NPR’s Susan Stamberg shares her thoughts in a essay about Flores Mexicanas, the
centerpiece of a show at the Dallas Museum of Art called “Flores Mexicanas: Women in Modern Mexican Art.”
I’m a little uncomfortable about this essay. Texas is surging with COVID-19, and I’m transfixed by a painting at the Dallas Museum of Art. But if, like me, you crave something beautiful right now, then perhaps this will help.
It’s a painting wrapped in politics, romance and mystery. The Dallas Museum of Art (closed now, but with online offerings that exhibit its treasures) is making this picture the centerpiece of a show called “Flores Mexicanas: Women in Modern Mexican Art.”
Alfredo Ramos Martínez is the artist. The work is monumental — 9 by 12 feet monumental. But that’s not why it took him 15 years to paint it.
“It just sort of lingered in his studio for a long time,” says curator Mark Castro. And things came up. Starting in 1915, Martínez worked on it on and off, during Mexico’s Civil War, in between other paintings, and through the rise of a very different kind of Mexican art, made by Frida Kahlo and muralist Diego Rivera. For a while, Flores Mexicanas belonged to the most famous man of his day — Charles Lindbergh. For a much longer while, the painting disappeared. And now, just before the pandemic, almost a century after Martínez finished it, it was seen in public for just the second time, in Dallas. (No re-opening date yet.)
The Lindbergh piece of the story has the romance (although you wouldn’t know it from this photograph):
Charles Lindbergh and Anne Spencer Morrow met in Mexico City, not long after his 1927 nonstop solo flight to Paris made him a hero. He was 25, she was 21. Anne’s father was U.S. Ambassador to Mexico. He’d invited Charles there as part of a “let’s get along better” message from the U.S. Charles and Anne took the message to the altar. They married in 1929, and Flores Mexicanas was their wedding present from the President of Mexico.
Now the mystery begins. The Lindberghs never hung the painting up. “It’s such a funny thing,” Dallas curator Mark Castro says. “People ask me all the time: Was it too big? Did it just not fit in their home? Did they not like it?”
Nobody knows. Three years after they were married they presented Flores Mexicanas to the Missouri Historical Society in St. Louis (where backers for Charles’ solo flight lived). And there the 9×12 foot painting languished, on a rack in storage, until 2014. Hard to forget about a painting that big. But it’s what happened until the Society’s new director, Frances Levine, came upon it and, Castro says, “realized what it was.”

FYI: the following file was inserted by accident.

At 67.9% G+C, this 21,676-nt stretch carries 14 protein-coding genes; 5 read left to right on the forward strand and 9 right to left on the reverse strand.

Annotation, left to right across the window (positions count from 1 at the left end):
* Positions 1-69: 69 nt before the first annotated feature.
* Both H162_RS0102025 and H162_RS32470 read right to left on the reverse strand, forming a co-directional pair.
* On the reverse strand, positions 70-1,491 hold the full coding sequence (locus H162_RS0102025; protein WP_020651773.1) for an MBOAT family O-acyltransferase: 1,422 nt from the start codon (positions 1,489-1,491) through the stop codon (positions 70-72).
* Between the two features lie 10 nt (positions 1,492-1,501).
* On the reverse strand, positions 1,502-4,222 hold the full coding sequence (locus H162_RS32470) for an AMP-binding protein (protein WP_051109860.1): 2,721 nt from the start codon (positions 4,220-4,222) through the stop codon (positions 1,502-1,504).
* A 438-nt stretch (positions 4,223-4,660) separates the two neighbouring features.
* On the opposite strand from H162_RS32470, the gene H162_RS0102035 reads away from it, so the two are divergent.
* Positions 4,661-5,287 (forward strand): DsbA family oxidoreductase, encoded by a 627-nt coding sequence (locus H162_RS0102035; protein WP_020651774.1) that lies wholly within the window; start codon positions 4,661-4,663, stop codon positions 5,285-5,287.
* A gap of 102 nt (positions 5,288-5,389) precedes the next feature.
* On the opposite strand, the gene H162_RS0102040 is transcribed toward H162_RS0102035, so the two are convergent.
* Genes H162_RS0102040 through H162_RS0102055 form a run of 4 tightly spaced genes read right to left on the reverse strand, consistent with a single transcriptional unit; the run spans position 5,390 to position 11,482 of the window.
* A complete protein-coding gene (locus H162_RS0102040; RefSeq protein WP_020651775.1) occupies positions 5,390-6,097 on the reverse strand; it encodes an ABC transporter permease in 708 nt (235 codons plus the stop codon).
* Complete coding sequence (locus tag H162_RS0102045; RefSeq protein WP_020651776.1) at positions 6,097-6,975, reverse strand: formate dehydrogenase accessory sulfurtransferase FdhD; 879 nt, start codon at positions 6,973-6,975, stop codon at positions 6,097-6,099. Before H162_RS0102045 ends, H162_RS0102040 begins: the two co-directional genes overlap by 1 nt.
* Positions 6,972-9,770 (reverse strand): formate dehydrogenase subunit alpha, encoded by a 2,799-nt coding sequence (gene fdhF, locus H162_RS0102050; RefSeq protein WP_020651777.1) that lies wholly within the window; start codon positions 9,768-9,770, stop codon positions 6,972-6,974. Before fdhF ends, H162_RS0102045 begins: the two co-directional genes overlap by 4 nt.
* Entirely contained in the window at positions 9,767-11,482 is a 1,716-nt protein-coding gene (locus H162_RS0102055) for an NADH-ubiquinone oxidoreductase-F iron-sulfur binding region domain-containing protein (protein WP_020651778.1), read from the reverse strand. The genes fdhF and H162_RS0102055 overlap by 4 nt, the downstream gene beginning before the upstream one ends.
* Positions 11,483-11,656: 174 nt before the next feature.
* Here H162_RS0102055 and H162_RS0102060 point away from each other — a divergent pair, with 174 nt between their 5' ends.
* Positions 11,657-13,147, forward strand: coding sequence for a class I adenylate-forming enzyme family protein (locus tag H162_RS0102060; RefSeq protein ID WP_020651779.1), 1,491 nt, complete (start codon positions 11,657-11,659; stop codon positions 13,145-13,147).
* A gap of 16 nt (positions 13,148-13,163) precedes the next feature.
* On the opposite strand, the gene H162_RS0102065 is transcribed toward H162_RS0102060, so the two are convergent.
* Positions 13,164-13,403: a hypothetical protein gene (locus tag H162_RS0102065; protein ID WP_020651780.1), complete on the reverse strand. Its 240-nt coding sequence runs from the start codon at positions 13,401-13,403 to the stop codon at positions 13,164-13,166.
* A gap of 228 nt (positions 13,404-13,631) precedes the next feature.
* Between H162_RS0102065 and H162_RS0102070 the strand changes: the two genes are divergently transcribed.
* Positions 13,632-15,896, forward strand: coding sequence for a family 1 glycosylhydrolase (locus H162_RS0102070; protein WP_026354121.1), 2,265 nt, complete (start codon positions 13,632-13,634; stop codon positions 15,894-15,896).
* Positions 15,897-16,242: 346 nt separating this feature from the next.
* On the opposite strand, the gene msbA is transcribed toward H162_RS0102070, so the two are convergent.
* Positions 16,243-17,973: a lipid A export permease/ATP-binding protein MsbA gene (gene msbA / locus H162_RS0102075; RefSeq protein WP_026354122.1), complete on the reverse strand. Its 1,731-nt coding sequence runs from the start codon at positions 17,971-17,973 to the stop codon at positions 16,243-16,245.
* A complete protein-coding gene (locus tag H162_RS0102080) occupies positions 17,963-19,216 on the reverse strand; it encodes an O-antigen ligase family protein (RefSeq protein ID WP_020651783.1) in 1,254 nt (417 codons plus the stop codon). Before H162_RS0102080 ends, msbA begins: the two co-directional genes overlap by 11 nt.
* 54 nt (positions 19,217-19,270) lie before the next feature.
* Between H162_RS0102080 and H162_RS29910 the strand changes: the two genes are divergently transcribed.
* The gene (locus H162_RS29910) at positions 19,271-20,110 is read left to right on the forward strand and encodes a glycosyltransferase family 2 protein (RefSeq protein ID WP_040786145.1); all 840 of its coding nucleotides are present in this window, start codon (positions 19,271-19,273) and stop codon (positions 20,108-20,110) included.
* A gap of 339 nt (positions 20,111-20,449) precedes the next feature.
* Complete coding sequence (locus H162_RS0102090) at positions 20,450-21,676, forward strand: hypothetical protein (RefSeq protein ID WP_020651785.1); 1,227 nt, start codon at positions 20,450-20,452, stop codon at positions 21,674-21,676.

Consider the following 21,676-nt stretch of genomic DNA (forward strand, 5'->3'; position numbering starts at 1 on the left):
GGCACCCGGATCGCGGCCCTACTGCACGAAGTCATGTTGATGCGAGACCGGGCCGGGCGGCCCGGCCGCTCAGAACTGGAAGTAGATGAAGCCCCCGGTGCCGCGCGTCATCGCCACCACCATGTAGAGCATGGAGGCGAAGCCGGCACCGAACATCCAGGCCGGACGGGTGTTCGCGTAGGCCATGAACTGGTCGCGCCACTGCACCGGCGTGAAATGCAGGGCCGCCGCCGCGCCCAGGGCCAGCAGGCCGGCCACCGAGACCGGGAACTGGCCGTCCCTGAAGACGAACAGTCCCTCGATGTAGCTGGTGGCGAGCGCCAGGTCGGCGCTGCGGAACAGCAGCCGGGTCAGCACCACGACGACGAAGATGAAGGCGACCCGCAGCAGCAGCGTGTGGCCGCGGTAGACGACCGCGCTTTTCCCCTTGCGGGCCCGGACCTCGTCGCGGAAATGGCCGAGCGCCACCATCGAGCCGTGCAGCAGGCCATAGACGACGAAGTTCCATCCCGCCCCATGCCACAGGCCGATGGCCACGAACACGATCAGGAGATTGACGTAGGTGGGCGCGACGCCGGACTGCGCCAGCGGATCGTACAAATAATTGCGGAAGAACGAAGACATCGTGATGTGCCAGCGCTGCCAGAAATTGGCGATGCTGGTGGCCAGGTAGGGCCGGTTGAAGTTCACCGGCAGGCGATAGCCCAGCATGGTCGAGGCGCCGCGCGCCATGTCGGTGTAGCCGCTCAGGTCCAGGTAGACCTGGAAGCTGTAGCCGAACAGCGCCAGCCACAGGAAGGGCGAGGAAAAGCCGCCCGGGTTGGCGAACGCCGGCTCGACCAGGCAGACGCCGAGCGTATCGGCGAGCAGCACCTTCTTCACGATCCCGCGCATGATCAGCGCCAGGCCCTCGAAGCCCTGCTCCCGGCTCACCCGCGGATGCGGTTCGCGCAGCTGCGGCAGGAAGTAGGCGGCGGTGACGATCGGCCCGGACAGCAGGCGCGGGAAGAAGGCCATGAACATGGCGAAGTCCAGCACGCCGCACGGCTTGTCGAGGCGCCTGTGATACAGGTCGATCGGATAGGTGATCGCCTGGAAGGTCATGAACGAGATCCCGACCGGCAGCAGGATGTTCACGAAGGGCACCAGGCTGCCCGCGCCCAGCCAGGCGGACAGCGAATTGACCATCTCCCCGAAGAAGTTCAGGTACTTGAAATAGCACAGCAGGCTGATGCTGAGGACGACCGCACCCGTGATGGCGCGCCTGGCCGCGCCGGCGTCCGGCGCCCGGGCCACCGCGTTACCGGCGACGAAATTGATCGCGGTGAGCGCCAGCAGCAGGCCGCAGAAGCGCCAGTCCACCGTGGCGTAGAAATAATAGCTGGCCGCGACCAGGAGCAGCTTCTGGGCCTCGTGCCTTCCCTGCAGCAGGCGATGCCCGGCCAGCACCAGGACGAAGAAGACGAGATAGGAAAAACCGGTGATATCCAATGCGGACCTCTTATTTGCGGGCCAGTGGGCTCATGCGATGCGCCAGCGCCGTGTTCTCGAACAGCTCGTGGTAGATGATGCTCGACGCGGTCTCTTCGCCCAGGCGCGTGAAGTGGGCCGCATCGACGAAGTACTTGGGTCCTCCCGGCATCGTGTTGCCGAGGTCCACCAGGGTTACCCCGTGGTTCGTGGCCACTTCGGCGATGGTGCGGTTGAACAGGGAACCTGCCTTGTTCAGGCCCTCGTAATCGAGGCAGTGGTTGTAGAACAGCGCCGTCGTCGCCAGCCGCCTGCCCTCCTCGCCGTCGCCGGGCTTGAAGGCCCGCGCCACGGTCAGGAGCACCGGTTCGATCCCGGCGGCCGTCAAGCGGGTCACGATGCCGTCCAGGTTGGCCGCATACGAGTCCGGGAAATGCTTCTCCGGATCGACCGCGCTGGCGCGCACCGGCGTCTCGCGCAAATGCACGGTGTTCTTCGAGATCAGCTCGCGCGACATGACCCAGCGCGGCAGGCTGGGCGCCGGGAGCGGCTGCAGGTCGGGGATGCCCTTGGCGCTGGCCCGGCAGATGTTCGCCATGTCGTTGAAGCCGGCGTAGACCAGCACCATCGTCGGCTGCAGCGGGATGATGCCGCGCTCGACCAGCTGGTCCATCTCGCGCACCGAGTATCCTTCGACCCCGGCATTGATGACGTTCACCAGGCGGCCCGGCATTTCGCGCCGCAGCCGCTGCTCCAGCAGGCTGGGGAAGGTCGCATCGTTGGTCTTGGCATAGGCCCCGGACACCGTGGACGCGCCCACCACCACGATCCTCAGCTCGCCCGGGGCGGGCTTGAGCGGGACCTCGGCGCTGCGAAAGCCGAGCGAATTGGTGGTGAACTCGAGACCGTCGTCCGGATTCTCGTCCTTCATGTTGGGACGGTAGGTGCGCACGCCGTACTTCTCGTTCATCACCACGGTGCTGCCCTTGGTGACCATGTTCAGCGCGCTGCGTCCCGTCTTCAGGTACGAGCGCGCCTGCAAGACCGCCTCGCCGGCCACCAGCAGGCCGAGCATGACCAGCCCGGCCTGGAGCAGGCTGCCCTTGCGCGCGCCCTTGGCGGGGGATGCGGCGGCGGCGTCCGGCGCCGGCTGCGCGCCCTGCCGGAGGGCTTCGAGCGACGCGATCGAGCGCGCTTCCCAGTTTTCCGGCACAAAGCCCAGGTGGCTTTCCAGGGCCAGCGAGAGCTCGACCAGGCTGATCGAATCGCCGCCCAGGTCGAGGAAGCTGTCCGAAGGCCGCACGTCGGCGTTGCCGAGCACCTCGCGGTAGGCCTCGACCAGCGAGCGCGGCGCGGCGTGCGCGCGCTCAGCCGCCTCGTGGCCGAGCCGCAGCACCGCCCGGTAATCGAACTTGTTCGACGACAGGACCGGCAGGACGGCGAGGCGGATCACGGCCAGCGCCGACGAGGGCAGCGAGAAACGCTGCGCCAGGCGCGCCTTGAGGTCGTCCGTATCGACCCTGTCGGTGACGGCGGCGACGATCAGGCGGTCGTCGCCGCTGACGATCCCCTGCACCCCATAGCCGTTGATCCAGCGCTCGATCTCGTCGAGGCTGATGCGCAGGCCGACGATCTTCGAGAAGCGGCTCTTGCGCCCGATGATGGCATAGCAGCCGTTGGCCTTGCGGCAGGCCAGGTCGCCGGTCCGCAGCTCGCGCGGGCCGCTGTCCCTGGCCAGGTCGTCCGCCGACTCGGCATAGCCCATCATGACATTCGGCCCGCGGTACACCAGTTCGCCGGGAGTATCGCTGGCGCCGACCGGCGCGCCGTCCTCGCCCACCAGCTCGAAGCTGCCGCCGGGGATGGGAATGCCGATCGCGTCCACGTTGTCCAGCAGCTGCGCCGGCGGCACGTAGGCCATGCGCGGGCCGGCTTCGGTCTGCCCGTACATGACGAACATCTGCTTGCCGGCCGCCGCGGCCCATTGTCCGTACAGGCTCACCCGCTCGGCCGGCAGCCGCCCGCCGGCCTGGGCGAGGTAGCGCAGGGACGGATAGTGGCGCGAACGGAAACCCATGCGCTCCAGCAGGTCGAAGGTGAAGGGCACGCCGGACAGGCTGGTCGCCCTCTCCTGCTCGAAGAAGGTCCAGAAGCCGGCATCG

So did curator Castro, who helped give Flores its first show in almost a century at the Dallas Art Museum.
It’s a gorgeous painting. Four elegantly dressed women, weaving lush flowers into garlands. Worth a second look:
Who are they? Not known, but there are a few interpretations. A niece of Martínez says the women represent the Four Seasons, and that she posed for Spring. Newspaper accounts, when the picture was given to the Lindberghs, said the four represent the four racial types of modern (early 1900s remember) Mexican women. Left to right: Spanish (with fair skin), Mestiza (a mix of Spanish and indigenous), Indigenous (darker skin), and Modern. With their exquisite European dresses, its clear they’re society women, much like the painter’s patrons.
Martínez studied art in Paris and had great success there. When he returned home, the European influence was obvious on his canvases. He became greatly respected in Mexico City as a Society painter.
Dallas Museum Curator Castro says the meaning of Flores Mexicanas shifted over the years, as the country changed after the Revolution. “The kind of racial politics of how you depict Mexican identity in art had changed a lot,” he explains.
After he finished Flores Mexicanas (finally!) Martínez moved to Los Angeles. Doctors thought his daughter’s rare bone disease would benefit from the California climate. It did. And the move influenced the artist’s painting dramatically.
He found that American collectors were crazy about the “exotic,” earthier images of Mexico that younger Mexican artists were creating. There was a lively U.S. market for those images. Martínez changed his painting style, and was collected by Alfred Hitchcock, Gary Cooper and other Hollywood luminaries.
Alfredo Ramos Martínez died in 1946. Over the years, it seemed his reputation was lost in storage along with Flores Mexicanas. The presence of Flores at the Dallas Museum of Art moves him from obscurity to triumph. Which, Mark Castro says, would delight the artist.
“He wanted to make a big statement with this painting,” Castro says, “and I think it is making a new statement about his career now.”
Art Where You’re At is an informal series showcasing lively online offerings from museums while their buildings are closed due to COVID-19.